From the tractor
by Agriculture Commissioner Steve Troxler
As I have been making my way around the state lately, I can't help but notice that a number of crops look to be in pretty good condition. I have seen some good looking corn and tobacco, but I have also seen field reports where corn in some areas is starting to become stressed because of the lack of rain. Thankfully, we are not seeing widespread shortages of moisture.
This has been an unusual year in that we had a fairly mild winter, followed by a mild spring. I think some people thought we might see a hot spring, but the temperatures were moderate and we have received a decent amount of rain across the state.
In checking the latest North Carolina Weather and Crops Report put out by the Statistics Division, the information supports what I have seen in different parts of the state. Farmers are reporting 79 percent of soil moisture levels are adequate and 6 percent have a surplus. On the opposite end of the spectrum, 14 percent of soil moisture levels are short and 1 percent is very short.
According to the U.S. Drought Monitor of North Carolina, there is an abnormally dry band that runs through the middle of the state and also touches along the southern coastline, but at this time we do not have any parts of the state in any higher drought classifications. I hope that holds true throughout the growing season.
The June Monthly Farm Report indicates good harvests of winter wheat and sweet potatoes. The winter wheat harvest is expected to total around 45 million bushels. That is up 8 percent from 2011. Yield is expected to be about 8 bushels per acre less than the record 68 bushels per acre harvested in 2011.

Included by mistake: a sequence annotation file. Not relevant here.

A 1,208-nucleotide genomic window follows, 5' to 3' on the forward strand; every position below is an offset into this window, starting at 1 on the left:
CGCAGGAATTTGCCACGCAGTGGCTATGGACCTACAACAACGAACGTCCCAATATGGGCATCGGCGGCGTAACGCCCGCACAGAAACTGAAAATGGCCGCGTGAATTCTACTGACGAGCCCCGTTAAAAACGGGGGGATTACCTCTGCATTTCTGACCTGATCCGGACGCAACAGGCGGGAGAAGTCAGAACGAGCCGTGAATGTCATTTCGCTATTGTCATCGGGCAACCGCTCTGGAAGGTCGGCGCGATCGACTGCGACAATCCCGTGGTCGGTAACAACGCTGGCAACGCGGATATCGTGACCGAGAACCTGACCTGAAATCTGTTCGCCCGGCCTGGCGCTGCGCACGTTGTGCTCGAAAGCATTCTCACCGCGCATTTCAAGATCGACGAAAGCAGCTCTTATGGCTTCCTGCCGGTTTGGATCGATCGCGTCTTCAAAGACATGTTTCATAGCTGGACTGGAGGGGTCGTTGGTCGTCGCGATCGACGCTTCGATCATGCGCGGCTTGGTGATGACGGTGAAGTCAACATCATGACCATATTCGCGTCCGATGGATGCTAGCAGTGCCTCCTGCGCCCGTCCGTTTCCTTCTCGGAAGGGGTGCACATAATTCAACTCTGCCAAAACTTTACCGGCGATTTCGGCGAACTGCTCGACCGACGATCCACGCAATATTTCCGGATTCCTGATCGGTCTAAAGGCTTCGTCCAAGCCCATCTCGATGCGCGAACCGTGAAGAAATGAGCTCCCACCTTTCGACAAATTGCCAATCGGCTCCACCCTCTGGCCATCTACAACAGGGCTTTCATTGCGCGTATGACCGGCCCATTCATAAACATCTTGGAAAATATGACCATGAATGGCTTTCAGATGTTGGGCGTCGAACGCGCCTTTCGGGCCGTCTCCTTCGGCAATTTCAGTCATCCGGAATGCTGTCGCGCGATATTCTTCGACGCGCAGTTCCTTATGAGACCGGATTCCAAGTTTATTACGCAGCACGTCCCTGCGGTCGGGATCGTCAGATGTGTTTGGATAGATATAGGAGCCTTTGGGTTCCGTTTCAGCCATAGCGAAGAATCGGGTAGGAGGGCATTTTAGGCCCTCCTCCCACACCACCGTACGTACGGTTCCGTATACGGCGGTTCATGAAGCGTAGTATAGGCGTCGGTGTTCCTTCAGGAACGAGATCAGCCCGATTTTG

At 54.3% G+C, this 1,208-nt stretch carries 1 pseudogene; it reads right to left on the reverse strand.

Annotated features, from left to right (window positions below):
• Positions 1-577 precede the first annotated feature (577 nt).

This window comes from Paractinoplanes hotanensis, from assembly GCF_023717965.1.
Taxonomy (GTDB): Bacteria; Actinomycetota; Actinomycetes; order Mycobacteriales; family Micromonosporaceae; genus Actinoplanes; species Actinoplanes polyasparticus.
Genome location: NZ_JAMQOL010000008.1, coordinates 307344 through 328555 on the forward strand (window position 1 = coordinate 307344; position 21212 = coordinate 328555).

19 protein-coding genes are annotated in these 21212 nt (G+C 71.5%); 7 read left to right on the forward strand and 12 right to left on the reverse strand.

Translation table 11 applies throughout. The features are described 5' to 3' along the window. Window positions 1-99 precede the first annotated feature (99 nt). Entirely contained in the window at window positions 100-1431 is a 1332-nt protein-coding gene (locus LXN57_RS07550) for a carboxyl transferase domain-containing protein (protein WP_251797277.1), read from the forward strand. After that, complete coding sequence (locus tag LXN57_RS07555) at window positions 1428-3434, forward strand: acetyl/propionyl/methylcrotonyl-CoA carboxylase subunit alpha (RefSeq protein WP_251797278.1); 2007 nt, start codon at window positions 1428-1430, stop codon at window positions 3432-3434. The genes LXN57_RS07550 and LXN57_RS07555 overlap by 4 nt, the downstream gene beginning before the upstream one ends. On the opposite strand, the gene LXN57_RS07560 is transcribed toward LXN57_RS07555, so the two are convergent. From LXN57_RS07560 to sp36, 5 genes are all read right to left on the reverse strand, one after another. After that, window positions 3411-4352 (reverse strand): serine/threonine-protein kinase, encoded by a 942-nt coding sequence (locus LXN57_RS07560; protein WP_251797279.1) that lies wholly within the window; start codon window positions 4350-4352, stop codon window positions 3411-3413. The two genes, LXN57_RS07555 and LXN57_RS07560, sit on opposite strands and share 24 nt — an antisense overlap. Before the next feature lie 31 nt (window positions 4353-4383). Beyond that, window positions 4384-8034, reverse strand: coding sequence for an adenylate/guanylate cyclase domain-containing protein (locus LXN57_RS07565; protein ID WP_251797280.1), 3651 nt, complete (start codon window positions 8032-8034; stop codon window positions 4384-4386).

Sweet potato production in 2011 saw a record year with a 32 percent increase in production from the previous record in 2010. A total of 64,000 acres was harvested in 2011, and farmers intend to plant 67,000 acres this year.
In Caswell County, Cooperative Extension is reporting a strong hay crop, with many producers cutting for the second time. The wheat crop in Caswell also received strong marks.
In Catawba County, Extension reports that a late spring freeze did hurt wheat, but that yields were still respectable.
Lee County Extension reported that tobacco is looking great and ponds are on the rise.
While we have mostly focused on field crops, I can tell you that all this means shoppers will find plenty of farm-fresh goodness at farmers markets across the state. Whether you are looking for corn or cabbage, peaches or peppers, you can find it in season at local farmers markets along with many other fruits and vegetables. If you are looking for a local market or roadside stand in your area, go to our N.C. Farm Fresh website at NCFarmFresh.com. Remember, when you want the best, it's Got to Be NC.